The median home sales price of existing single-family homes in the Phoenix HMA (the most geographically comparative data available) declined 44 percent from $262,000 during the first quarter of 2007 to $145,600 during the first quarter of 2010. Although home sales prices have declined significantly from the peak, the median home sales price of existing single-family homes is up 4 percent from $140,000 during the first quarter of 2009. Foreclosure sales currently account for 37 percent of the total number of single-family home sales in the Greater Mesa-Scottsdale submarket, up from 4 percent in 2007.
Although the number of existing home sales is increasing, the number of new home sales continues to decline. New single-family home sales declined from approximately 2,425 homes sold in the first quarter of 2009 to 2,325 homes sold in the first quarter of 2010, according to ASU Realty Studies. New single-family home sales peaked in the first quarter of 2006, at approximately 11,300 homes sold.
Although new home sales continued to decline in the 12 months ending March 2010, single-family home construction is up from the previous year. According to preliminary data, during the 12 months ending March 2010, the number of building permits issued or single-family homes increased by 810, or 11 percent, to 8,450 homes permitted compared with the number of homes permitted during the previous 12 months. The number of single family homes permitted peaked at 48,550 in 2005 and has declined each year since that time (see Figure 11).
During the forecast period, current and anticipated sales housing market conditions will support an estimated demand for 52,700 new sales units. A portion of this demand will be met by the 3,800 homes currently under construction that are expected to be completed during the first year of the forecast period (see Table 1). As a result of the 20,000 vacant available sales units, no new homes are needed during the first year of the forecast period. Approximately 20,900 new homes should be supplied in the second year of the forecast period and 28,000 new homes should be supplied in the third year of the forecast period. Some of the demand could be met by a portion of the estimated 111,500 other vacant units becoming available for sale during the forecast period. Demand for homes is expected to be strongest in the $175,000-to-$224,999 price range (see Table 5).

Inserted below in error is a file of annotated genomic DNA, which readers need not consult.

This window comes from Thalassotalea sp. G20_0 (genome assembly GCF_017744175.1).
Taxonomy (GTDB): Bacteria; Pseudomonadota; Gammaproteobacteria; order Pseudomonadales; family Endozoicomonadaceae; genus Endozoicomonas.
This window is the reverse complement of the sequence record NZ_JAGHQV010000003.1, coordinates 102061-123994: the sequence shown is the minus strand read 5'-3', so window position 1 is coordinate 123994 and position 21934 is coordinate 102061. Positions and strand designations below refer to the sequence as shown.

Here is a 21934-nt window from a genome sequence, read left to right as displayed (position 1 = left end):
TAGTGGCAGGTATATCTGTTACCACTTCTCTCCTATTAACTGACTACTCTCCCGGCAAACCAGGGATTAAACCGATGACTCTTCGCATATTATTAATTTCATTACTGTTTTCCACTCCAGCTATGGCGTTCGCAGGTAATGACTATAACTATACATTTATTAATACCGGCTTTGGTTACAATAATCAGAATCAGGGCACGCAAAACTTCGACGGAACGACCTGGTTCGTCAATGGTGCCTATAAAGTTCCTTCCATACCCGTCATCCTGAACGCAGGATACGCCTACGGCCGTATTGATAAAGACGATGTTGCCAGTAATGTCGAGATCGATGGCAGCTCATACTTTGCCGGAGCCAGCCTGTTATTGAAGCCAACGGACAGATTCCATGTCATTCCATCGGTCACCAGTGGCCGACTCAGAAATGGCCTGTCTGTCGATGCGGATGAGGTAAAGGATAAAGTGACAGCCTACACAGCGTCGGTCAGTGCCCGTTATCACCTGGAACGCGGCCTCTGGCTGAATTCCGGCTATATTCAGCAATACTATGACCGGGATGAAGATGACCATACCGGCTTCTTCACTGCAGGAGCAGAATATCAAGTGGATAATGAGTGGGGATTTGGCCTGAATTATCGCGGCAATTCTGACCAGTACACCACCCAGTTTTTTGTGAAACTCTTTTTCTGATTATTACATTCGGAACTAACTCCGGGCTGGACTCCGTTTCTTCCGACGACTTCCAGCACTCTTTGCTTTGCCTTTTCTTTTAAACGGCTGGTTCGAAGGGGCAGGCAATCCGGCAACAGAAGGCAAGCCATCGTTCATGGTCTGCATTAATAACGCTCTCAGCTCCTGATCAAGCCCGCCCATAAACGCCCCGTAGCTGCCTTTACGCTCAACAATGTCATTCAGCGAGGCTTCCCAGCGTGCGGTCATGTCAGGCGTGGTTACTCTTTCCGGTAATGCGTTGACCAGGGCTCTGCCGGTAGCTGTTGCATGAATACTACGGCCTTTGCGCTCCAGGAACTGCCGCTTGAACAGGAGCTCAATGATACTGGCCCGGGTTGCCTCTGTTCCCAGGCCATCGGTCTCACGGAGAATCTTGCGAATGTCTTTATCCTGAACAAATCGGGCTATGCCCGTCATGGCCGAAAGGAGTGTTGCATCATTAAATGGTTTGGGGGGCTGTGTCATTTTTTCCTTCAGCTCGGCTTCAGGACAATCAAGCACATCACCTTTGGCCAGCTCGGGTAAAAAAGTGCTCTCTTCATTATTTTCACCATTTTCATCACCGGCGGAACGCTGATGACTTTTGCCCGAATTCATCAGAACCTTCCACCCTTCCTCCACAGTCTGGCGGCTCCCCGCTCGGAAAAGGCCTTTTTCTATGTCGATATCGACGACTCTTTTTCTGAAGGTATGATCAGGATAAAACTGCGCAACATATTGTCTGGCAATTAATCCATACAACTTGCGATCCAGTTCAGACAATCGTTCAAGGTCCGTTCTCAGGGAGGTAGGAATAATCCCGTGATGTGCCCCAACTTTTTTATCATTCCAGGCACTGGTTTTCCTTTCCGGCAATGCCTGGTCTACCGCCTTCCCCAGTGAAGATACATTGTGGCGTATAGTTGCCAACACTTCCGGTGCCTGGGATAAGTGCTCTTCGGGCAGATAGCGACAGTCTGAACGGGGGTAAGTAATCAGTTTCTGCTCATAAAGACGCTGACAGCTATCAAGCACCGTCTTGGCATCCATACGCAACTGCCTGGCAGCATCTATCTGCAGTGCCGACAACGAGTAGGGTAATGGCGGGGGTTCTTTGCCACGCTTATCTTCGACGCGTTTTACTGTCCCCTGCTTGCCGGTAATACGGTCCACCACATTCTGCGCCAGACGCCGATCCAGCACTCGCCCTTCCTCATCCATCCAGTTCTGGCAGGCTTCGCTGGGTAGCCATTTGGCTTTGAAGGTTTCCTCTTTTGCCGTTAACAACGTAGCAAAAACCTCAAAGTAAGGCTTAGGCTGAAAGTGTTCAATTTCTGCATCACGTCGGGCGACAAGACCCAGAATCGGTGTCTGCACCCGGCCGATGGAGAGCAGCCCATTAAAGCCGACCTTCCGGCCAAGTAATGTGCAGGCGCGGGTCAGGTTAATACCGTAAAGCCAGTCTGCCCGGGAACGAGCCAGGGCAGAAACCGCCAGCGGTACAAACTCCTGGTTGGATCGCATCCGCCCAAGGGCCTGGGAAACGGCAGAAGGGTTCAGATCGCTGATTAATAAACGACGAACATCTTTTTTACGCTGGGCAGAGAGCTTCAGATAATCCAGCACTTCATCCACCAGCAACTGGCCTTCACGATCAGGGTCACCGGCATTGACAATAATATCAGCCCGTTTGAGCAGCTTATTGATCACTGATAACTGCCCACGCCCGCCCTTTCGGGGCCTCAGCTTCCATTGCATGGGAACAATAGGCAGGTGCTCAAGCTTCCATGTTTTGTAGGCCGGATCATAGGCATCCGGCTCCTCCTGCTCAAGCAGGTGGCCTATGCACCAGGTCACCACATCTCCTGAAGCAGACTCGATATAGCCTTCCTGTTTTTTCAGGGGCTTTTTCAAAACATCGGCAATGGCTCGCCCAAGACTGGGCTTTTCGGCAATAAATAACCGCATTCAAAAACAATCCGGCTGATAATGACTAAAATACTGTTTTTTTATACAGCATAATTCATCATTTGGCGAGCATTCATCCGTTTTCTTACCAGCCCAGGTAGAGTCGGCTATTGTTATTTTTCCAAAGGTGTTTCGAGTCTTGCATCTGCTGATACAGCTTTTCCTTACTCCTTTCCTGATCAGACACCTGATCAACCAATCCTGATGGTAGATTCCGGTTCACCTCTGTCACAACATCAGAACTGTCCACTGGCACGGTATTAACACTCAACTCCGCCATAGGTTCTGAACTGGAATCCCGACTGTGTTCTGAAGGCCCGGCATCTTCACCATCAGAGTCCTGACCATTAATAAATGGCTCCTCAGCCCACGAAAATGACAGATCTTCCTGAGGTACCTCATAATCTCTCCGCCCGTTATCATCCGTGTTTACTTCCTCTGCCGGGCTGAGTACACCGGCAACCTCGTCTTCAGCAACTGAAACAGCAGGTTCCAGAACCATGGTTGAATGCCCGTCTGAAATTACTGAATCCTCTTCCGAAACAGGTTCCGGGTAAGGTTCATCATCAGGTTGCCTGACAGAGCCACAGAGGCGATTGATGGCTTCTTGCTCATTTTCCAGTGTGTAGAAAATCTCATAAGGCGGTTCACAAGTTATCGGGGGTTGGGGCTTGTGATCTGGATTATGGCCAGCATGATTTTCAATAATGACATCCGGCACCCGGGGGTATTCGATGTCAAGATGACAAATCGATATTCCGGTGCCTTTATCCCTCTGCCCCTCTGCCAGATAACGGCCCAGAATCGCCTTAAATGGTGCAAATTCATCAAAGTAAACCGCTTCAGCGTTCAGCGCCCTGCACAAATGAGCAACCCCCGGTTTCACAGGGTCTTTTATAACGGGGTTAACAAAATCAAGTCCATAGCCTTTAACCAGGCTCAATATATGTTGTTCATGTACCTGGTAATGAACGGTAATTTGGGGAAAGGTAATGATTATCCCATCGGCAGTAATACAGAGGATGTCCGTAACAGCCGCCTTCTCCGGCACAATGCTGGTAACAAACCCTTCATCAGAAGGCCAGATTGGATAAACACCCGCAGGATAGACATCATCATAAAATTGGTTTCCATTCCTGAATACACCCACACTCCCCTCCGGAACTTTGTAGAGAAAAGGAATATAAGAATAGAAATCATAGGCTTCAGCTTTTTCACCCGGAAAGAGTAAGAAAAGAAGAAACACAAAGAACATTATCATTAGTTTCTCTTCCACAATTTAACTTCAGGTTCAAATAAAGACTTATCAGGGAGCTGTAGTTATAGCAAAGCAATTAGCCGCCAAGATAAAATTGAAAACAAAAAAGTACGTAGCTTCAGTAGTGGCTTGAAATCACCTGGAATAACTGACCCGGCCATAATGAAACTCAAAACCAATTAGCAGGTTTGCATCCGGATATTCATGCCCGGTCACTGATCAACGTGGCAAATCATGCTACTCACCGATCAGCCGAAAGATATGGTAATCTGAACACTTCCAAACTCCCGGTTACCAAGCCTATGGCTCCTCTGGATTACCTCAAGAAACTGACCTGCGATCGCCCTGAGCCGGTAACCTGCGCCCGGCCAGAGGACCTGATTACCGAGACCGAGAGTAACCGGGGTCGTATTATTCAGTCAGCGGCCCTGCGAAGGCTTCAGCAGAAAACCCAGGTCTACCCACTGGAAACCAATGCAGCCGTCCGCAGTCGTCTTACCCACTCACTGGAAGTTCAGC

Rental Market – Scottsdale-Mesa Submarket
The rental market in the Greater Mesa-Scottsdale submarket is currently soft. Single-family homes and condominiums for rent have not affected the Greater Mesa-Scottsdale submarket as much as they have in the Phoenix submarket; however, they have still contributed to soft conditions in this submarket. The current rental vacancy rate is estimated at 12.5 percent, up from the 9.9-percent rate recorded in the 2000 Census (see Figure 12).
As of the first quarter of 2010, apartment vacancy rates in the Greater Mesa-Scottsdale submarket ranged greatly from 5.4 percent in North Scottsdale/Fountain Hills to 20.4 percent in Peoria/Sun City, according to Real Data, Inc. North Scottsdale/Fountain Hills has a low apartment vacancy rate, mostly due to lower construction levels. During the first quarter of 2010, the lowest average monthly rent was $659 in Glendale, up from $608 during the previous year. The highest average rent was $941 a month in South Gilbert/Queen Creek, up from $913 the previous year.
Multifamily construction, as measured by the number of units permitted, has declined substantially during the 12 months ending March 2010. According to preliminary data, the number of multifamily units permitted declined from approximately 3,125 during the 12 months ending March 2009, to 100 units permitted during the 12 months ending March 2010. Multifamily permit activity was relatively stable from 2003 to 2008, when an average 4,850 units were permitted a year. See Figure 13 for multifamily building permit trends in the Greater Mesa-Scottsdale submarket from 1990 to the current date.
Absorption of the current excess rental supply is estimated to take several years. To prevent prolonging the current soft market conditions, during the 3-year forecast period, no additional rental units should be produced. If some of the estimated 111,500 other vacant units become available for rent during the forecast period, a recovery in the rental market could be prolonged.
Download the full Housing Market Research Phoenix Mesa Scottsdale Arizona report as a PDF. The Housing Market Research Phoenix Mesa Scottsdale Arizona was published September 30, 2010 by FHA.